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Apple’s war on ports

A little too ahead of the curve or future-proof?


AJ Dellinger


Yesterday, Apple has declared war on ports. The new MacBook Air, for all its gold and “force click,” is conspicuously devoid of places to plug in.

This isn’t the first time Apple has stripped its laptops. And last time, consumers nearly rioted over the decision, confounded on what they would do and how it would work. And then, it was fine.

But this time?

We’re still in the “freak out” phase of the MacBook redesign. The new standard model of the laptop is now nearly smooth all the way around the edges; there’s only one port on the whole machine: a USB Type-C port.

It’s a “one ring to rule them all” mentality. It’s an extraordinarily versatile port that can handle charging, data transfer, video-out—who knows what else? Grab home appliances and start plugging them in just to see what happens! (Don’t do that.)

As Apple sees it, everything will eventually go wireless, so ports don’t matter all that much. Peripherals represent the past. Just don’t tell that to the rest of the world, still plugging in external storage or connecting their laptop to a larger screen. It’s not that you won’t be able to do those things with the new MacBook, it’s that you’ll only be able to do one of them at a time. That do-everything USB Type-C port can handle everything you plug into it, except for a second cord.


Since USB Type-C isn’t an Apple-specific like the Lightning port, it’ll be open for a wide variety of uses. It’s inclusion is a welcome one. The thing is, it’s too preemptive a strike. It’s ahead of the curve, but just a little too ahead.

A glance at the most recent MacBook Pro model shows connections for two Thunderbolt 2 ports, two USB 3.0 ports, SDXC card, and HDMI—all accessible at any time. And that’s more important than the fact that all these ports have become one. You can’t charge your MacBook with your iPhone plugged in. You can’t run your display to an external monitor while attaching a flash drive. At least not easily.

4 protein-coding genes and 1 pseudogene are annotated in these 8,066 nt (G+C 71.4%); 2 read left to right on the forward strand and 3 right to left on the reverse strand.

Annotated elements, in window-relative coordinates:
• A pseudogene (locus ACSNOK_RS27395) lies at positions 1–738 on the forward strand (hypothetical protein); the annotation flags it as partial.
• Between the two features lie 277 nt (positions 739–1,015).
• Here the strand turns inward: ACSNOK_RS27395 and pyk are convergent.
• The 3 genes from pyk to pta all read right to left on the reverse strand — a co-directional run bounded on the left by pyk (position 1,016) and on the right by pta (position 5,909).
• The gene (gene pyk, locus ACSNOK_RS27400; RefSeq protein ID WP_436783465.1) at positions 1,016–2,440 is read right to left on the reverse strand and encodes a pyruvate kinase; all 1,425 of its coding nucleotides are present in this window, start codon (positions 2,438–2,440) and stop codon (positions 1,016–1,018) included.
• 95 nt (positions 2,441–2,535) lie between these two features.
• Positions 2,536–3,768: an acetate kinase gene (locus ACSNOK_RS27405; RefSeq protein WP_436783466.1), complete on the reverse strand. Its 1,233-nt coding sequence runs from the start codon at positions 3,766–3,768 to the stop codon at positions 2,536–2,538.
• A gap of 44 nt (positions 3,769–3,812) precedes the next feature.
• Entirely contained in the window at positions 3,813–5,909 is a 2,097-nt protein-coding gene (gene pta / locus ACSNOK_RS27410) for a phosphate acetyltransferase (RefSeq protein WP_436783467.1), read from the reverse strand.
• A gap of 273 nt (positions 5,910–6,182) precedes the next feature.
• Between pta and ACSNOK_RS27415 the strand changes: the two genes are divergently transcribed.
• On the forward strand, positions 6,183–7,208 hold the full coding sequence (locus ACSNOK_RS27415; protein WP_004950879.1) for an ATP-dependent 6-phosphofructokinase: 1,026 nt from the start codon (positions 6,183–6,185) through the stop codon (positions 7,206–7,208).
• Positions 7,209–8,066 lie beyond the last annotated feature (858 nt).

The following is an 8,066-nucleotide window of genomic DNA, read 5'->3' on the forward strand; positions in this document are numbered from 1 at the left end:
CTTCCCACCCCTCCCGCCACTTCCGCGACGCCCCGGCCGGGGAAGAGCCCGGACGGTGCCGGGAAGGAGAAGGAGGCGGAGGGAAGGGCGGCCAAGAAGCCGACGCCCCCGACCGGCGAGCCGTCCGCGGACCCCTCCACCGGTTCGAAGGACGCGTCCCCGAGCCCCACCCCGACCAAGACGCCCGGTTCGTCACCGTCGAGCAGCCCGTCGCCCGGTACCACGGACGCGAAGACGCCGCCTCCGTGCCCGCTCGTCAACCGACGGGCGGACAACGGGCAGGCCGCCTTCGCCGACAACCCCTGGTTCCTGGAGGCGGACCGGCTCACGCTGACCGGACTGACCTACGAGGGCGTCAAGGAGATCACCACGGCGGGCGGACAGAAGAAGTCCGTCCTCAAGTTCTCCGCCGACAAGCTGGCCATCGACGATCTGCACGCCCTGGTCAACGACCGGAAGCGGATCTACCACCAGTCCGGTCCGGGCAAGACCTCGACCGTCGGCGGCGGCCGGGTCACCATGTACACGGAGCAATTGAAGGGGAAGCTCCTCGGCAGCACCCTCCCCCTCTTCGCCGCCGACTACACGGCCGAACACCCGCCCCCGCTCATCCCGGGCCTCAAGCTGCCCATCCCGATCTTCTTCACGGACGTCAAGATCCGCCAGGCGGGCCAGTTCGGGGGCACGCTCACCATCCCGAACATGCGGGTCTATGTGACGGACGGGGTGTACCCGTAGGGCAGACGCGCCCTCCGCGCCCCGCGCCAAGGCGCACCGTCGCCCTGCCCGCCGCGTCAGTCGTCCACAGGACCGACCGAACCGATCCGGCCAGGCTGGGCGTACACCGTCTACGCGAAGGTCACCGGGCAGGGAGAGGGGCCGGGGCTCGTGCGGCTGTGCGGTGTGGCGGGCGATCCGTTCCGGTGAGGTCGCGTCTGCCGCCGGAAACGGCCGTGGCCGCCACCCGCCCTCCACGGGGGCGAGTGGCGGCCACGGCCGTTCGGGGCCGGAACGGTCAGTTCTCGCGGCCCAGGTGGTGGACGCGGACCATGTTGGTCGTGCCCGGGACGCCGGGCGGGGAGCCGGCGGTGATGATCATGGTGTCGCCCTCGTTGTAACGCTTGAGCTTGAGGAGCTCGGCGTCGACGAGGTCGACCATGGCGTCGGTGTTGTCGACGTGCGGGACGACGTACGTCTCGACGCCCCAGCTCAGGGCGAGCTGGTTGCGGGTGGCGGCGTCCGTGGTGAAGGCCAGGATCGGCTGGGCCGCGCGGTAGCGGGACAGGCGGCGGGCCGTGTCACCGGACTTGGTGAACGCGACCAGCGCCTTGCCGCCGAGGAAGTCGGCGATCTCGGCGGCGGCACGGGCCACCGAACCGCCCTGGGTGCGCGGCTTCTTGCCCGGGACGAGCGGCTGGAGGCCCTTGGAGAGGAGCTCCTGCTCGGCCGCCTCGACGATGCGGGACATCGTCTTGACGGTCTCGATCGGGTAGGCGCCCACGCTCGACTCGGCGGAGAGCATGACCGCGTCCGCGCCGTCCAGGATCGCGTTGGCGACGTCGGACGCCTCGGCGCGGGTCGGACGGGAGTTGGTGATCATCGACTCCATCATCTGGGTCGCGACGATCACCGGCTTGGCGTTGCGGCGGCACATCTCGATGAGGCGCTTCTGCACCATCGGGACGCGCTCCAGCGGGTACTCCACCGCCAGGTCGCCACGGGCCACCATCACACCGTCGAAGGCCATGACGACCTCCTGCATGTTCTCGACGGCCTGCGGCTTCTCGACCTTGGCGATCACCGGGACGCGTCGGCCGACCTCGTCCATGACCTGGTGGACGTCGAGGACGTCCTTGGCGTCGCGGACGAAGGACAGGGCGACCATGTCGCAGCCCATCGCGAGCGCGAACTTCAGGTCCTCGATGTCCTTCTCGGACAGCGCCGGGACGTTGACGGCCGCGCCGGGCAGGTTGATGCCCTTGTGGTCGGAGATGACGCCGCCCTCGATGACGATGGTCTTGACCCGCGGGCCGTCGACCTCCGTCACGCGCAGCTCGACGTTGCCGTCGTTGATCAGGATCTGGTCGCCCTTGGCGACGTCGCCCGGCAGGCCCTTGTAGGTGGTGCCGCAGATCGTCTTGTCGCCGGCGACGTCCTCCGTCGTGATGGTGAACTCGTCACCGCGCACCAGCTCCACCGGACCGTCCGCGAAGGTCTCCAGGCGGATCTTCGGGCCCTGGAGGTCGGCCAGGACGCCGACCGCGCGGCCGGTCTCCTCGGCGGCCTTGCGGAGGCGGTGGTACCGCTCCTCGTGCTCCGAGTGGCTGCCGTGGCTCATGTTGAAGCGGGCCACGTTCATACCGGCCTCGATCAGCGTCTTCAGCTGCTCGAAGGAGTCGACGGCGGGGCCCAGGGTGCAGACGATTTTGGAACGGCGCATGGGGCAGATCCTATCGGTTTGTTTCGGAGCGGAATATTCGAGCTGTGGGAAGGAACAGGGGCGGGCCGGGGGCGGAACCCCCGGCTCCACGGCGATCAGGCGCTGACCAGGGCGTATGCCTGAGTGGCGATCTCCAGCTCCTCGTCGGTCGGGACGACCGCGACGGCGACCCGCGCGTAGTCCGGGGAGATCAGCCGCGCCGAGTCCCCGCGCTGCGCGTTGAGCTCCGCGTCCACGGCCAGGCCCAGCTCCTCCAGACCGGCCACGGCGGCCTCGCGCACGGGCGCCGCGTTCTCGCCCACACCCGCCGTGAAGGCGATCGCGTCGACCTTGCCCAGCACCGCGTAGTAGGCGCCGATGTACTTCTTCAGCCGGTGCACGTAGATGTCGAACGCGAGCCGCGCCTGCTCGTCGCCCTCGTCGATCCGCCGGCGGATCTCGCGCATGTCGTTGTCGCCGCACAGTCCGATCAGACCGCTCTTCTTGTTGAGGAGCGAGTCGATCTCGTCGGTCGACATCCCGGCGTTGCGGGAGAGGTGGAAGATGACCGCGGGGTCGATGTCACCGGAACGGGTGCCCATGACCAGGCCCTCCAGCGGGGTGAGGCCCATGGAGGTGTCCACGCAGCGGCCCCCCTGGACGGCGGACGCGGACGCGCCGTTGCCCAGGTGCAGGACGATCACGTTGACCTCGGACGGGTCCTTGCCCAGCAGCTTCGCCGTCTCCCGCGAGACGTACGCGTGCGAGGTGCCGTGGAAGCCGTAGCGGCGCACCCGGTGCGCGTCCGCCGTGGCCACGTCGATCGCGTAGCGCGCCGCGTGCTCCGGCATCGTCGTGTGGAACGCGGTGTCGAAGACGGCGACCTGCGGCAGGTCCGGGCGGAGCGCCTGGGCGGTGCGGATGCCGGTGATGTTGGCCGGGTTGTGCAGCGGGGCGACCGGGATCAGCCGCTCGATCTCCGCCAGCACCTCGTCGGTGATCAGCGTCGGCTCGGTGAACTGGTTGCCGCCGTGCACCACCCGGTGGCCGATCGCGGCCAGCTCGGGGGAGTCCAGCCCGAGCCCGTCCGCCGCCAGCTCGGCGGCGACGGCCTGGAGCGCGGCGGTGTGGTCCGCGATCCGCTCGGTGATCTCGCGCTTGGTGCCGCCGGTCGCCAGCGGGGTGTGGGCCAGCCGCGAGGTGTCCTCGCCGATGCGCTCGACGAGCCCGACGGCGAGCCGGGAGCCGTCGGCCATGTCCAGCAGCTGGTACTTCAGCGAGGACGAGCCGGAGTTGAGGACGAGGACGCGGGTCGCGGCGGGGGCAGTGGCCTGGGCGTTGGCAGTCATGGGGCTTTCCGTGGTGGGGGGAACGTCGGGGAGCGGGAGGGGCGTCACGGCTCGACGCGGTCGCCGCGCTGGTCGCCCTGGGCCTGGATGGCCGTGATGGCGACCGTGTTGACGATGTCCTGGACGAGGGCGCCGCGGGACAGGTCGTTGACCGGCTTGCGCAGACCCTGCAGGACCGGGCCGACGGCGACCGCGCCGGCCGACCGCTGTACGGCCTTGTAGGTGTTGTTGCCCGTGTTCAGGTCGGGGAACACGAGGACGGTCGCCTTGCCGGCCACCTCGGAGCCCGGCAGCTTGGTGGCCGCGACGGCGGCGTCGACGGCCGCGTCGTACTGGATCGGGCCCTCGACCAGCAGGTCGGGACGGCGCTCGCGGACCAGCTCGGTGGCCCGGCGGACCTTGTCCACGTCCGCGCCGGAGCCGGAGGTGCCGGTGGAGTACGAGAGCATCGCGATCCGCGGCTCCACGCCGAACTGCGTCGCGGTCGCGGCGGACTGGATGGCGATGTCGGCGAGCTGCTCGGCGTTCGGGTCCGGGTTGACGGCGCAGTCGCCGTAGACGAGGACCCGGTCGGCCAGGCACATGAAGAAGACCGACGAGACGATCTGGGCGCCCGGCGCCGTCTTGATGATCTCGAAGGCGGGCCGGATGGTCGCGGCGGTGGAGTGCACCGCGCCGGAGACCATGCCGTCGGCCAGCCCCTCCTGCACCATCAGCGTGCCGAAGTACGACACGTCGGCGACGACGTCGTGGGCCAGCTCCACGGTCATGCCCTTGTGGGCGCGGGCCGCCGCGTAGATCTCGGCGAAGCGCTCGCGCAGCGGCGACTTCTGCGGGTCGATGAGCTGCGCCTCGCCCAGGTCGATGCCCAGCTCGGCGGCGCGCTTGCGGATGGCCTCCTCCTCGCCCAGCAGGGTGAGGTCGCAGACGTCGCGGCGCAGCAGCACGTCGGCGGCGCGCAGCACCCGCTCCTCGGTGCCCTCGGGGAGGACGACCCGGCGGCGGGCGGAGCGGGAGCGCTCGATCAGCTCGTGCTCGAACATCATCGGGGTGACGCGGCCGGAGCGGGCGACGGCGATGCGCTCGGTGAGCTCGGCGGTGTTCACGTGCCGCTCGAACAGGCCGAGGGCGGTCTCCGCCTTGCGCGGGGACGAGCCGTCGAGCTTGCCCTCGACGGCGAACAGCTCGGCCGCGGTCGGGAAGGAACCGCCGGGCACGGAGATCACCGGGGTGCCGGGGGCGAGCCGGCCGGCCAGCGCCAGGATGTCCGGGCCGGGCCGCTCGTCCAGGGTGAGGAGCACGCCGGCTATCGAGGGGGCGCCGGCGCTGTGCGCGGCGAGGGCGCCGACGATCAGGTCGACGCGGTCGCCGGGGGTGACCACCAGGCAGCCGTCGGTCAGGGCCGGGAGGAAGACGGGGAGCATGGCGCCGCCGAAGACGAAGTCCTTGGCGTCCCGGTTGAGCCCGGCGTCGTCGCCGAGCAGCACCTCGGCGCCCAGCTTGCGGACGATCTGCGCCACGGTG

The only way to solve the problem of the disappearing ports is entirely antithetical to the whole “we only need one plug because we’re going wireless” idea: an additional adapter.

It’s a “one ring to rule them all” mentality.

Apple sells a couple different dongles that plug in to the USB Type-C port and provides some of the functionality once built right into the computer. Priced at $80, these adapters add an HDMI and USB 3.1 port while keeping open another USB Type-C port to make up for the one it occupies.

That’s just the start though. Let’s say you want to get the MacBook up to speed with all the plugs of the MacBook Pro.

Start with the $80 dongle. That gives us HDMI, USB 3.1, and USB Type-C—still missing two Thunderbolt 2 ports, an additional USB, and an SDXC card reader. You’ll need to make the most out of USB to get the rest of this back, so USB hub is a good place to start. You can get one that turns a single USB into three ports for $15. Now grab an SDXC card reader that plugs into USB 3.0. You can snag one for under $10.

You’re at about $105 invested in getting your ports back at this point, but Thunderbolt is still missing. It’s going to stay that way. Thunderbolt is essentially dead here. It doesn’t convert to USB of the 3.1 or Type-C variety, so for all intents and purposes, it’s out.


It’s not a huge loss if you’re starting fresh but if you’ve already purchased Thunderbolt devices like the gigabit ethernet adapter or any other Thunderbolt cable (both $30 a pop), so you’ll have to eat those costs. Put those cords in the same drawer where you keep all your 30-pin connectors that the Lightning cord killed off.

The good news is that some of that capability will come back with USB Type-C as more third parties get involved in making adapters for the unifying port. The bad news is that none of it will be present if you open the box to your new Macbook this April.

And hey, if you need more USB Type-C ports to plug in those new accessories, you can just continue chaining together adapters.

Screengrab via Apple

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